Stimpson and Gomez star in Auckland

I tried many times to drop Jonathan. He was pretty strong, but on the last lap I had something left and I just gave everything and didn’t look back. Javier Gomez

Showing they are the best

By Roger Childs

Auckland ITU

The ITU World Triathlon Series kicked off in the city of sails last Sunday, in beautiful late summer weather. Thousands turned out on the streets and wharves of downtown Auckland to see the best in the world competing in the first of eight 2014 events.

There was added interest for Kiwi competitors, as a top eight finish would guarantee them a place in the New Zealand Commonwealth Games team. However there were no surprises about the winners as Brit Jodie Stimpson and Spaniard Javier Gomez, the top ranked triathletes, cruised to comfortable victories.

A challenging course

The standard distance triathlon comprises

  • 1.5km swimming: 2 laps
  • 40km cycling: 8 laps
  • 10km running: 4 laps

The swim was between two wharves at the bottom of Queen Street, where spectators were able to get a superb view of the unfolding first leg.

Then it was onto the bike for eight demanding laps of cycling. There were three significant climbs on each lap which was much to the liking of the Kiwi competitors. The running leg was largely flat with a gentle half kilometre downhill to the finish on the wharves.

Stimpson uses Kiwi cyclists to win!

That is definitely one of the toughest courses. I mean that’s what the Kiwis are known for. They are awesome riders and it was great to be in a breakaway with those girls today. Jodie Stimpson

Kate McIlroy and Nicky Samuels were always going to be strong on the hilly cycling leg and made a break on lap four. Knowing she was a faster runner, Jodie Stimpson saw her chance to steal the race and latched on to the Kiwis. The three started the run leg about half a minute ahead of the chasing pack and it was now a “no contest”.

Stimpson

Stimpson quickly opened up a gap on the New Zealanders and was never threatened by the faster runners in the field. She cruised to a 25 second win over last year’s winner German Anne Haug. Returning from a long spell off with an injury that required surgery, former world champion, Helen Jenkins, was third.

The hard luck story of the day belonged to Gwen Jorgensen, who is by far the fastest woman runner in world triathlon. She was in the second bunch on the cycle leg and was unlucky to come down in a crash. The mishap probably cost her at least a minute and although she had the fastest run by 63 seconds, she could only manage 12th place, 2 minutes behind the winner.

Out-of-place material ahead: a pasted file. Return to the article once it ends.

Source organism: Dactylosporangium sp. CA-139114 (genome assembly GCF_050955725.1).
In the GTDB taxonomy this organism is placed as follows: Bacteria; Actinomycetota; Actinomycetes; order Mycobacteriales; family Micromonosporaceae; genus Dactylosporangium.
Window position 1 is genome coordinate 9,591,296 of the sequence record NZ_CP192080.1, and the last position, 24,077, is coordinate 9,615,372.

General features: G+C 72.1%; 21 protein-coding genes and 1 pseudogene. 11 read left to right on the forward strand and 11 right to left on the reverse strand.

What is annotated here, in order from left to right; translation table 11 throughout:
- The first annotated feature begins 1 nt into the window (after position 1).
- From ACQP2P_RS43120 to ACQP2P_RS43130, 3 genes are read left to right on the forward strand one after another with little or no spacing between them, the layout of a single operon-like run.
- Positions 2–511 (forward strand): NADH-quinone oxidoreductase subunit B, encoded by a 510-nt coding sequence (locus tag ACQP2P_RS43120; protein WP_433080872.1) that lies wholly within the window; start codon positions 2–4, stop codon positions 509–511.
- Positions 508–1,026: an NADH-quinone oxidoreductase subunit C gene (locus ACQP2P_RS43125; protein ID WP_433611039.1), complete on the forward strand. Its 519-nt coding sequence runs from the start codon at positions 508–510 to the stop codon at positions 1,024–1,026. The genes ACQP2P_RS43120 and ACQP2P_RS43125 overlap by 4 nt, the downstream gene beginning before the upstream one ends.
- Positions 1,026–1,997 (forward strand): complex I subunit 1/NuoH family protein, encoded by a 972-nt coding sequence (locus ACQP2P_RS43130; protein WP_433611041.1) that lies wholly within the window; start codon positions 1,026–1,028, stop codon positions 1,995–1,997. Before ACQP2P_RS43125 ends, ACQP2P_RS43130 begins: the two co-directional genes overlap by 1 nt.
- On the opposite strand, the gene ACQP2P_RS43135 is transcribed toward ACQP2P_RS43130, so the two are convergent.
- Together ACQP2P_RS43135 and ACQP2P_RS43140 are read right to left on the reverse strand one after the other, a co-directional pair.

McIlroy finished 13th and Samuels 15th, well ahead of the other New Zealanders in the field. While these placings did not guarantee them games selection, it will not have done their chances of going to Glasgow any harm.

Gomez shows why he is the world’s best

All the experts picked Gomez and Jonathan Brownlee to be too good for the rest of the men’s field. And so it proved. They were both in the front bunch on the cycle and within 200m of the run they were pulling away.

Gomez

In a repeat of last year’s race, Gomez opened up a gap in the last lap and Brownlee couldn’t respond. The Spaniard won by 21 seconds. He was delighted: It was another great race here in New Zealand.

Australia has a new breed of young triathletes in

  • Aaron Royle
  • Dan Wilson
  • Ryan Bailie.

The trio is likely to feature prominently in the Commonwealth Games and showed their class in Auckland by filling third, fourth and fifth places.

The top Kiwi was Ryan Sissons who finished about 50 metres back from the Australians.  His sixth place cemented his selection for Glasgow. Relative newcomer to the ranks of elite triathletes, Tom Davison, showed his class on the bike by riding the fastest cycle leg and towing fellow Kiwi Sissons up to the leading bunch in the fifth lap.

The next ITU event is in Capetown over the last weekend in April.